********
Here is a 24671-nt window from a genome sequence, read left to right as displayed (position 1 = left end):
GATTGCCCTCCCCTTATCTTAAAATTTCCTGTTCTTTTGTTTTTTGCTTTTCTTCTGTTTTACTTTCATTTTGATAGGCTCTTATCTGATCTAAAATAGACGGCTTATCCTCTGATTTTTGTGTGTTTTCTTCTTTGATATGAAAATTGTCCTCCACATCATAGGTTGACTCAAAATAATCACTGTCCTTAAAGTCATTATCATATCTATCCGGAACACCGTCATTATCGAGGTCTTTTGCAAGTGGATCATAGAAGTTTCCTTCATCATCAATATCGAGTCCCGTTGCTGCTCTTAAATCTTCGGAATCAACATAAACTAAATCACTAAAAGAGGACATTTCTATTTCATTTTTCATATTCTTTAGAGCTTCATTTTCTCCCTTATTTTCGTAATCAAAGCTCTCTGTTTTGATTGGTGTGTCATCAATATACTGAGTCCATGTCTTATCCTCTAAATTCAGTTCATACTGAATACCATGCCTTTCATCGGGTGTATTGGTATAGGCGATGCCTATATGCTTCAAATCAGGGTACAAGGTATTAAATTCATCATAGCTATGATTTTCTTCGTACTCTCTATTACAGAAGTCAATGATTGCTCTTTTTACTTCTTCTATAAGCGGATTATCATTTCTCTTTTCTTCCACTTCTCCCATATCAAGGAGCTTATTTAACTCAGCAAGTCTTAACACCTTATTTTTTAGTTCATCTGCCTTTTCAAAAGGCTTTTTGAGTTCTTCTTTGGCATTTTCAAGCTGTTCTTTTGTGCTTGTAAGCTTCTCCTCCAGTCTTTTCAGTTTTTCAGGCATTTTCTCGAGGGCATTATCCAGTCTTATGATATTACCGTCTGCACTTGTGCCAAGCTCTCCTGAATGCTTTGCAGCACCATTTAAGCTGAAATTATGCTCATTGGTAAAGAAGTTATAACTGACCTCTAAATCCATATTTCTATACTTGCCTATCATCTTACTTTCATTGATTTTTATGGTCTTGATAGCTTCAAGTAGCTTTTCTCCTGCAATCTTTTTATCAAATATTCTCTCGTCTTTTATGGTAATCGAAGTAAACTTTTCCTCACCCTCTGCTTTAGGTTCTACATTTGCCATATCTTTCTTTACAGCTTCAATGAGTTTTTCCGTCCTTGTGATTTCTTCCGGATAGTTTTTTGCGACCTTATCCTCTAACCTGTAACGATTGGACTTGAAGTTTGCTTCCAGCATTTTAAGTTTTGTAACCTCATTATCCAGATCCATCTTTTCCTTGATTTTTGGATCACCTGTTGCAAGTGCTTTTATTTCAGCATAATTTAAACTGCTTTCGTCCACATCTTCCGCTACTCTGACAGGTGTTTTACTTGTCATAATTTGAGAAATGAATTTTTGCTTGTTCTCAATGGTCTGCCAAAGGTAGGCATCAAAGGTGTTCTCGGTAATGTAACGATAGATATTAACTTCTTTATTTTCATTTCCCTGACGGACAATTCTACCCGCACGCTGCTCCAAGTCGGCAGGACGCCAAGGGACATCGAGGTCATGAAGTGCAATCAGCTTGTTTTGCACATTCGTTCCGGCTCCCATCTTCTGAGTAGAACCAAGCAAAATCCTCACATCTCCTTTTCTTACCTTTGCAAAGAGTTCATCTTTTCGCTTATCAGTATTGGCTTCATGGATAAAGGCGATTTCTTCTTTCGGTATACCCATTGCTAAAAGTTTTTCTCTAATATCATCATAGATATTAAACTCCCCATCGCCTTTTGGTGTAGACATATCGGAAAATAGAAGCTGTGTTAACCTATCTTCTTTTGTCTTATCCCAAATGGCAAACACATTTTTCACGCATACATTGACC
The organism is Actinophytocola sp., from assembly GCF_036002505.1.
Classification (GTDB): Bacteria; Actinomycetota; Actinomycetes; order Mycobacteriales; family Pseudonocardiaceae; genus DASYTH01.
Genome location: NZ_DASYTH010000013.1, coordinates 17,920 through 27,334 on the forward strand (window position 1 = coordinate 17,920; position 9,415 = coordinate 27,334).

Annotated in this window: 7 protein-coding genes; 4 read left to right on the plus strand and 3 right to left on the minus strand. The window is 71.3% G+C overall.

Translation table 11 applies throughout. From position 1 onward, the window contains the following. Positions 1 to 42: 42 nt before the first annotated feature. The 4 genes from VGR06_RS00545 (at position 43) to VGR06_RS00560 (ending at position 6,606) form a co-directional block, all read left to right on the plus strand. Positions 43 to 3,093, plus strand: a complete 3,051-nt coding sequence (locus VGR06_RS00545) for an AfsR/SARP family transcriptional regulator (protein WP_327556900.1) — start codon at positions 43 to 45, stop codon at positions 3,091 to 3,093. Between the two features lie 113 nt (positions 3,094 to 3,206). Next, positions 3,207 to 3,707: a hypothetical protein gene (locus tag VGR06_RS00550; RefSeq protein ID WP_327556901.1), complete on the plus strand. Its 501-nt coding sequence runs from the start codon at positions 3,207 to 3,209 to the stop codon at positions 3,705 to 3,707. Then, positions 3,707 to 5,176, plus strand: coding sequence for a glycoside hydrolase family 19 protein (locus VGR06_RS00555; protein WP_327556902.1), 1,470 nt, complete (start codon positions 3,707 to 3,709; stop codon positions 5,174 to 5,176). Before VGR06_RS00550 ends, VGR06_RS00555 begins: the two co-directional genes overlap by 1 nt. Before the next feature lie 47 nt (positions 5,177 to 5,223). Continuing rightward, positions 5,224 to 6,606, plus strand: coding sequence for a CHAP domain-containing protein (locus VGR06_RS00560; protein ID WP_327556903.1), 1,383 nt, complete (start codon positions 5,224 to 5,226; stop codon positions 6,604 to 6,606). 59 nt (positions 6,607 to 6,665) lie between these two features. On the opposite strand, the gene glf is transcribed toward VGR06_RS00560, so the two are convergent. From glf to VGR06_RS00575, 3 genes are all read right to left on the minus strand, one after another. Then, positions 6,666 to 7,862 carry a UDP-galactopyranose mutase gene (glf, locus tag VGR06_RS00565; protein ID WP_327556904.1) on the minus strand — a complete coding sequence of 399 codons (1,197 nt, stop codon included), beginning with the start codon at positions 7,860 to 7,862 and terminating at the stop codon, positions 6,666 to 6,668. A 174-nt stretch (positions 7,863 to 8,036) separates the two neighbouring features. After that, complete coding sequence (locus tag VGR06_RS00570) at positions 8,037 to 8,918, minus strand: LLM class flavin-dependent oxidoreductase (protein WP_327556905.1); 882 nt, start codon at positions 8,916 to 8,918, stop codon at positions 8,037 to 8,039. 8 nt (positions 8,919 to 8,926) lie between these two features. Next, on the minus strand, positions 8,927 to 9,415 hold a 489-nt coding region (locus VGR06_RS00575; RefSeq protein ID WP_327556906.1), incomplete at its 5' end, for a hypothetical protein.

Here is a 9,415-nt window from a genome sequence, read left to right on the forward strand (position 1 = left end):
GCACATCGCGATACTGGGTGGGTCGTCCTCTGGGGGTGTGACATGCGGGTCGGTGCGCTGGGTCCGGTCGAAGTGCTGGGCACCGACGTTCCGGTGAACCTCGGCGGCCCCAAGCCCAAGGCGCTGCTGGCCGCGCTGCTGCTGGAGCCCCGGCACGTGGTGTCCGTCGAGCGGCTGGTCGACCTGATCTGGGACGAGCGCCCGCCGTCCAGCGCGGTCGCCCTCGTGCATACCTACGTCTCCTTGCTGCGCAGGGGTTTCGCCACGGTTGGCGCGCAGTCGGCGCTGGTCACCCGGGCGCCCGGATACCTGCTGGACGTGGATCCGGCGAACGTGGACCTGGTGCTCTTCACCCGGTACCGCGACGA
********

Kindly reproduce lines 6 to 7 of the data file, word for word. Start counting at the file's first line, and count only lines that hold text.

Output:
Annotated in this window: 7 protein-coding genes; 4 read left to right on the plus strand and 3 right to left on the minus strand. The window is 71.3% G+C overall.

Translation table 11 applies throughout. From position 1 onward, the window contains the following. Positions 1 to 42: 42 nt before the first annotated feature. The 4 genes from VGR06_RS00545 (at position 43) to VGR06_RS00560 (ending at position 6,606) form a co-directional block, all read left to right on the plus strand. Positions 43 to 3,093, plus strand: a complete 3,051-nt coding sequence (locus VGR06_RS00545) for an AfsR/SARP family transcriptional regulator (protein WP_327556900.1) — start codon at positions 43 to 45, stop codon at positions 3,091 to 3,093. Between the two features lie 113 nt (positions 3,094 to 3,206). Next, positions 3,207 to 3,707: a hypothetical protein gene (locus tag VGR06_RS00550; RefSeq protein ID WP_327556901.1), complete on the plus strand. Its 501-nt coding sequence runs from the start codon at positions 3,207 to 3,209 to the stop codon at positions 3,705 to 3,707. Then, positions 3,707 to 5,176, plus strand: coding sequence for a glycoside hydrolase family 19 protein (locus VGR06_RS00555; protein WP_327556902.1), 1,470 nt, complete (start codon positions 3,707 to 3,709; stop codon positions 5,174 to 5,176). Before VGR06_RS00550 ends, VGR06_RS00555 begins: the two co-directional genes overlap by 1 nt. Before the next feature lie 47 nt (positions 5,177 to 5,223). Continuing rightward, positions 5,224 to 6,606, plus strand: coding sequence for a CHAP domain-containing protein (locus VGR06_RS00560; protein ID WP_327556903.1), 1,383 nt, complete (start codon positions 5,224 to 5,226; stop codon positions 6,604 to 6,606). 59 nt (positions 6,607 to 6,665) lie between these two features. On the opposite strand, the gene glf is transcribed toward VGR06_RS00560, so the two are convergent. From glf to VGR06_RS00575, 3 genes are all read right to left on the minus strand, one after another. Then, positions 6,666 to 7,862 carry a UDP-galactopyranose mutase gene (glf, locus tag VGR06_RS00565; protein ID WP_327556904.1) on the minus strand — a complete coding sequence of 399 codons (1,197 nt, stop codon included), beginning with the start codon at positions 7,860 to 7,862 and terminating at the stop codon, positions 6,666 to 6,668. A 174-nt stretch (positions 7,863 to 8,036) separates the two neighbouring features. After that, complete coding sequence (locus tag VGR06_RS00570) at positions 8,037 to 8,918, minus strand: LLM class flavin-dependent oxidoreductase (protein WP_327556905.1); 882 nt, start codon at positions 8,916 to 8,918, stop codon at positions 8,037 to 8,039. 8 nt (positions 8,919 to 8,926) lie between these two features. Next, on the minus strand, positions 8,927 to 9,415 hold a 489-nt coding region (locus VGR06_RS00575; RefSeq protein ID WP_327556906.1), incomplete at its 5' end, for a hypothetical protein.